Chapter 4: True Crime

Book Stacks from this Chapter

Annie’s Stack

  • My Friend Dahmer, by Derf Bachderf
  • Bad Blood: Secrets and Lies in a Silicon Valley Startup, by John Carreyrou
  • The Devil in the White City: Murder, Magic, and Madness at the Fair that Changed America, by Erik Larson

Nia’s Stack

  • The Murder Room, by Michael Capuzzo
  • Last Call, by Elon Green
  • No Stone Unturned: The True Story of the World’s Premier Forensic Investigators, by Steve Jackson

Sydnie’s Stack

  • American Sherlock: Murder, Forensics, and the Birth of the American CSI, by Kate Winkler Dawson
  • Killers of the Flower Moon: The Osage Murders and the Birth of the FBI, by David Grann
  • Mrs. Sherlock Holmes: The True Story of New York City’s Greatest Female Detective and the 1917 Missing Girl Case That Captivated a Nation, by Brad Ricca

Currently Reading

The Dressmakers of Auschwitz: The True Story of the Women Who Sewed to Survive, by Lucy Adlington

The Education of a Coroner, by John Bateson

The Cold Vanish, by Jon Billman

The Feather Thief: Beauty, Obsession, and the Natural History Heist of the Century, by Kirk Wallace Johnson


Stack Quote

Each of us is a book waiting to be written, and that book, if written, results in a person explained.
~ Thomas M. Cirignano, The Constant Outsider


2 thoughts on “Chapter 4: True Crime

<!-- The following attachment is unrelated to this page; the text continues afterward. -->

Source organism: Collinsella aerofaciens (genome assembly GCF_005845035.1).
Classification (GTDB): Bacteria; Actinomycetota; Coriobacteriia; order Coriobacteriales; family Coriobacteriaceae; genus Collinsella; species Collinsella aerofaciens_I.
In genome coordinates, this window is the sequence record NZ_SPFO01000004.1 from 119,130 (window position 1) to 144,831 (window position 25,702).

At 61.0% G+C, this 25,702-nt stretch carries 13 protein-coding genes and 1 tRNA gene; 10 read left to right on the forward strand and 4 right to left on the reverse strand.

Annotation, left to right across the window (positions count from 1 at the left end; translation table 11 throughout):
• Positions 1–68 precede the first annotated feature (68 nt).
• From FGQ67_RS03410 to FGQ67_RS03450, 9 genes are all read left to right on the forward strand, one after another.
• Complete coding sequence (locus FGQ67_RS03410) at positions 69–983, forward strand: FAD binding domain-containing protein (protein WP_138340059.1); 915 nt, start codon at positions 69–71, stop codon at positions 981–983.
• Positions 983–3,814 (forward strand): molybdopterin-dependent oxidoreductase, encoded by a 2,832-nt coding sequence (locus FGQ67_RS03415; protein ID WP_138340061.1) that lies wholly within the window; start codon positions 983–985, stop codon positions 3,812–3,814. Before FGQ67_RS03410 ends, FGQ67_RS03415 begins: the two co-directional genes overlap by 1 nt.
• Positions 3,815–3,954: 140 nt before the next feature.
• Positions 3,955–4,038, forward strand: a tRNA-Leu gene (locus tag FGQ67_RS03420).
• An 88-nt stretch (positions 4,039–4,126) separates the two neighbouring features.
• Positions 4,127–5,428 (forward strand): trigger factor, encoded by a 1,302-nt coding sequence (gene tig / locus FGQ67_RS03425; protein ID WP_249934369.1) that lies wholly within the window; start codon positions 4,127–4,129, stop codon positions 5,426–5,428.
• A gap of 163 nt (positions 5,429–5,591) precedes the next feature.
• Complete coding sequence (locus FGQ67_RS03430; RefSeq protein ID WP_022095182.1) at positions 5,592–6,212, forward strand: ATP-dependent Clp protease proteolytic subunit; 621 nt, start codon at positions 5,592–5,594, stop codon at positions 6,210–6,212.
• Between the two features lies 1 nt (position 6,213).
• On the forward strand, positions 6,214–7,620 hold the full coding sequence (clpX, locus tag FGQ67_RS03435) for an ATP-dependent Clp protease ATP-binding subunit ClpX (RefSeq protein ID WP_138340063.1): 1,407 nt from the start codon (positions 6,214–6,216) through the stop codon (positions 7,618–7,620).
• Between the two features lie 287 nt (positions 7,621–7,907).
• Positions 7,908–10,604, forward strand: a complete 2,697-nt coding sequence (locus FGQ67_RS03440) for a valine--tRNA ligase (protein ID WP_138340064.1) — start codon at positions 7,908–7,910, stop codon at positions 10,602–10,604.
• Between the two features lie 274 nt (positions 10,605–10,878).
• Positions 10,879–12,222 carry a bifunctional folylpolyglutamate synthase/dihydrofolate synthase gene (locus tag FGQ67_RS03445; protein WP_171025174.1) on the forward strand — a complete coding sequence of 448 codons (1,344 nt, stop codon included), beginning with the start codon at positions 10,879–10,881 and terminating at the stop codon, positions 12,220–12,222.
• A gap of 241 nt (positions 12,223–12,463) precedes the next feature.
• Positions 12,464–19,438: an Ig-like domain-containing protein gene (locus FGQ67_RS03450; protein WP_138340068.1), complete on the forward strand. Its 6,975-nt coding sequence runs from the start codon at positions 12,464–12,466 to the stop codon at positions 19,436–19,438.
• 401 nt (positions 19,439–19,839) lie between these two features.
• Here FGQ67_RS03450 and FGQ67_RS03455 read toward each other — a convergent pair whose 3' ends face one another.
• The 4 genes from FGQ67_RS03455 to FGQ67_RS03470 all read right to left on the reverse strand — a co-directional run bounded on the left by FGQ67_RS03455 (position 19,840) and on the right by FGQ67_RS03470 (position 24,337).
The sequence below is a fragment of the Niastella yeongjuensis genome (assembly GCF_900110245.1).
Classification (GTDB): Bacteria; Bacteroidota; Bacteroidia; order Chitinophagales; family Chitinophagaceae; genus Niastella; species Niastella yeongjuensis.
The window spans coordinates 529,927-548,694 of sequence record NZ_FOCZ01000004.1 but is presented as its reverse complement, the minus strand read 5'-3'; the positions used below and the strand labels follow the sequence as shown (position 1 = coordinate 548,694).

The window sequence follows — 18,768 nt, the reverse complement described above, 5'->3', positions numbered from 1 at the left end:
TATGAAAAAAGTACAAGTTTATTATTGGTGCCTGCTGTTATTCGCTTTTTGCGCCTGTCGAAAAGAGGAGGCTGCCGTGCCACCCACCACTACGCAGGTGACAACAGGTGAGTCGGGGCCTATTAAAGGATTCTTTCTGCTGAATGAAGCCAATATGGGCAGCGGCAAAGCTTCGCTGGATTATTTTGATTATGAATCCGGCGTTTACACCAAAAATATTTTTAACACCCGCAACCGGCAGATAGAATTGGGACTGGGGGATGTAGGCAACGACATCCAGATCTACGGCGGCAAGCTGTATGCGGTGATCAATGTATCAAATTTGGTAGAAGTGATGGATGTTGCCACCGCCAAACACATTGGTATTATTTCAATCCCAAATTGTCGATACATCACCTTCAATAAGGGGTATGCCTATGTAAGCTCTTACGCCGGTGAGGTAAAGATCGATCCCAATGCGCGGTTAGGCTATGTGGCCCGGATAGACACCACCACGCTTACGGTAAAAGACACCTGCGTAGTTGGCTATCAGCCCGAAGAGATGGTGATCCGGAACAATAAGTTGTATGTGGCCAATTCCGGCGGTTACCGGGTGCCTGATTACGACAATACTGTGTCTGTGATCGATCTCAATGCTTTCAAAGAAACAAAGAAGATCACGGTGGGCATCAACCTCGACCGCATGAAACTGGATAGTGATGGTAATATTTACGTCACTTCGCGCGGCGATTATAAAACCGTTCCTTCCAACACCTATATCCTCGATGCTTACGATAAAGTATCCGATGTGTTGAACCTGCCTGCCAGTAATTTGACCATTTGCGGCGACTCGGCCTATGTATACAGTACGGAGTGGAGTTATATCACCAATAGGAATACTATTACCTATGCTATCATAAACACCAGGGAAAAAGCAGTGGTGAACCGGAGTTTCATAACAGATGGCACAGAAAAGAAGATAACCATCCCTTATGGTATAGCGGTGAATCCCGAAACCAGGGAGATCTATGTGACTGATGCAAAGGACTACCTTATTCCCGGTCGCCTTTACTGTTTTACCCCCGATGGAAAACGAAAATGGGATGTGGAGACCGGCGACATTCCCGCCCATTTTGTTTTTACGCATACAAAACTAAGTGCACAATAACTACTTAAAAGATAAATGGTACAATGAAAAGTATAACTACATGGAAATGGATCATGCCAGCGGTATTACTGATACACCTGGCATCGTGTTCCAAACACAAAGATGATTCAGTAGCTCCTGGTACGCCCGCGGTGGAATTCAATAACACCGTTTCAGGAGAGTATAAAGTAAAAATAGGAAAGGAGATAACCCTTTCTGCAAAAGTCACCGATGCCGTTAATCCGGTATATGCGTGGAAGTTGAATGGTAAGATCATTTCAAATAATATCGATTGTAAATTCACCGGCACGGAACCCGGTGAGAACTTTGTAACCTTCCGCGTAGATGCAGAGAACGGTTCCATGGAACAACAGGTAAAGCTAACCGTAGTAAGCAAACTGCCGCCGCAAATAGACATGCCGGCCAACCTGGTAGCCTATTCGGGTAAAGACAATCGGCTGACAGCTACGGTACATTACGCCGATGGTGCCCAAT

Add yours

  1. I just finished listening to your recommended book “Last Call”. It was so good! The reader was easy to listen to. I really appreciated the author spending time on the victims’ lives and what society, their families, their friends, their social partners were like during the 80’s and 90’s. It gave so much context that explained the minimization of the murders and the murderer. I can’t wait to try another of your recommendations!

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  2. I also finished listening to “The Dressmakers of Auschwitz”. It was a different angle to the holocaust than I have read before. I appreciated how the focus was on clothing (or lack of) during this time: the German uniforms, the forced undressing as victims arrived at the concentration camps being so humiliating, and how the fumigating of clothing led to the invention of the gas chambers. And, it was a story of survival and some optimism which put some humanity and emotion into the gruesome life led by the prisoners of Auschwitz. Thank you for the recommendation.

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